Mi abuela envolvía gasas sobre la herida de mi abuelo. Hace poco le habían amputado la pierna sobre la altura de la rodilla.
“Uf, que asco!”
Lo dije desde el cómodo sillón de terciopelo, mientras mis propios pies sanos colgaban sobre el cojín. Mi abuelo suspiró. Continue reading “De Miedo a Gratitud”
I was inspired to write this after reading Meri’s post yesterday, which she followed up with this wonderful post today with more perspectives from the DOC, and real ways you can help.
There are certain things I don’t like to discuss on the internet—namely, anything involving my love life or my political leanings. It’s not because I believe we shouldn’t discuss these things (actually, wait, my love life will never be up for discussion, ya weirdos). Where politics are concerned, however, I prefer to stay out of it. The people of the internet carry pitchforks and these topics are so hugely complex that I don’t think status updates do them justice. Even worse, comment sections tend to skew towards arguments between Your Drunk Uncle and Your Communist Cousin: two people who might kill each other at Thanksgiving, but most certainly will if given the opportunity to do so from behind the comfort of a screen. You guys know The Internet—you’re on it, after all. It can quickly turn into a whole lot of people talking AT each other, rather than a place to gain perspective, understand, and respect one another (I truly believe that the internet can be that when it has its best face on, which is why I’m on it—and also for this).
Continue reading “Because awareness matters…”
If any of you are regular readers (are you? if so, heyyyyy!), you’ll have noticed that I try to post here every Wednesday. I have a lot of things I want to say about living with a busted pancreas. But I’m also a (fairly functional) perfectionist and I don’t like to let ideas out into the wild until they’re fully formed, with legs and wings and all of that stuff they need to fly.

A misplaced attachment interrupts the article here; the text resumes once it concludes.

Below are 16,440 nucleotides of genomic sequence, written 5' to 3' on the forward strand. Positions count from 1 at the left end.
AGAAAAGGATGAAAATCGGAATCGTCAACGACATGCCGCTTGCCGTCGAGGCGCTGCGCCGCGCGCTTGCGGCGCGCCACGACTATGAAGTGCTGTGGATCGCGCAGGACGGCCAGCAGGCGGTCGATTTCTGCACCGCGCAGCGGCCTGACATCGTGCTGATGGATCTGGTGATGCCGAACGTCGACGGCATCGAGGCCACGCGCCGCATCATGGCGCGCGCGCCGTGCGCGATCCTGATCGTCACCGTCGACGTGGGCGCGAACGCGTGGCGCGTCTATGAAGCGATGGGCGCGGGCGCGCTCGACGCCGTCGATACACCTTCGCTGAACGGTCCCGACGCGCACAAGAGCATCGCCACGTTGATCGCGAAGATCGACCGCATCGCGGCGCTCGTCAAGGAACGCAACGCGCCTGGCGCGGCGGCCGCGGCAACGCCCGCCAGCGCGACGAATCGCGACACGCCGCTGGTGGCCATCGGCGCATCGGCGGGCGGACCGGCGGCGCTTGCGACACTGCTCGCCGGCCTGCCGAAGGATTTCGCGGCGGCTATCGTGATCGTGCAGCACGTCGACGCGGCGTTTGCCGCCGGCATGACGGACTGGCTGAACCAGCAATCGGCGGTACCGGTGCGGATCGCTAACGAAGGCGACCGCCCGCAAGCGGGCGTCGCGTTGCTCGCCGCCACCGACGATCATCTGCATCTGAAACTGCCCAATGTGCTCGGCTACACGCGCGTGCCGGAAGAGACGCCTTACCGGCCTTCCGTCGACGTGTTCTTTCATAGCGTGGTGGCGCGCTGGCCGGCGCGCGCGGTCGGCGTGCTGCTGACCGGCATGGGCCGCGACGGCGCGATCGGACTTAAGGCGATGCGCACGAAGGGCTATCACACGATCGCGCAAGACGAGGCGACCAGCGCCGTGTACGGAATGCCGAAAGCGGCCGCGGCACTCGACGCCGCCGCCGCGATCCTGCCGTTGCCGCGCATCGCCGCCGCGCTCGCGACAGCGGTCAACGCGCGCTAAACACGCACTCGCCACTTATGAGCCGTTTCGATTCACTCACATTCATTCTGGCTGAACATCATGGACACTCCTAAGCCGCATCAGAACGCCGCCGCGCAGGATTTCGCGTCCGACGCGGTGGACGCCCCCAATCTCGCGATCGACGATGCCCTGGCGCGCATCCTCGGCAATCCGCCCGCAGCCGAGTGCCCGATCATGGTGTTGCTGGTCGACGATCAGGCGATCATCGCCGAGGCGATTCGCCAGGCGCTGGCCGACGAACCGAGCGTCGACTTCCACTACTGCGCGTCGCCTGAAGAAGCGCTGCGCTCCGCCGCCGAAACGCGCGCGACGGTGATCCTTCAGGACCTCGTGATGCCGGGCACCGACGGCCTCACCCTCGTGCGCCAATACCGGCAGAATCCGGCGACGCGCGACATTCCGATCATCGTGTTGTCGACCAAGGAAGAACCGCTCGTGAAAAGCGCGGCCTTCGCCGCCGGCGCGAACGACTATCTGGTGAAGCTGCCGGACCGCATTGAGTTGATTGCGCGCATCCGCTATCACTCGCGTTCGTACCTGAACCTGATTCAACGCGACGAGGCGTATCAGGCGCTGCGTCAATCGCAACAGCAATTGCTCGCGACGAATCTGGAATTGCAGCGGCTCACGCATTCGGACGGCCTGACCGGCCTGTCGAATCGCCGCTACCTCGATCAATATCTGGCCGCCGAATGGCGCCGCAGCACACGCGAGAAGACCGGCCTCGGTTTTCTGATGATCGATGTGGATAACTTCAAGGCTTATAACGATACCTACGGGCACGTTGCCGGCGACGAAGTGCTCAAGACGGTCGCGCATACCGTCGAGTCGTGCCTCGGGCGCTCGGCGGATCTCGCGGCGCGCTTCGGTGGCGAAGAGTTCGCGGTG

Today is one of those days when stress has edged its way into my consciousness, effectively squashing my ability to write anything that I don’t want to throw into a deep dark well. I recently accepted a job offer and now I’m calf-deep in paperwork (it could be worse) and organizing a move to the Spanish capital with that annoying, low level nausea that always accompanies change. My breaks involve drinking coffee (I should stop, I really should) and dancing to Sia songs, half wishing I’d grown up to be Maddie Ziegler. Also, this song?
I DON’T KNOW!
So this post is just to say: I’m really sorry that my brain won’t let me organize anything today. My meter is screaming at me: giiiirlll, pleaaaaseee chill!
If you have any fail-proof stress relievers please do Tweet, comment, or send me a raven.
A few DSMA chats ago, it came to my attention that the DOC is a literary bunch. One of the chat prompts was “describe your ideal Friday night” and at least 70% of the responses involved a good book (also, wine). So I thought it would be fun to share four books that have, in one way or another, influenced my life with diabetes. Without further ado:
What does John Steinbeck have to do with diabetes? Objectively, very little. I read this novel in high school between algebra equations, during lunch, and before bed (I was a really cool teenager, obviously). One quote in particular changed the way I approached daily life with diabetes: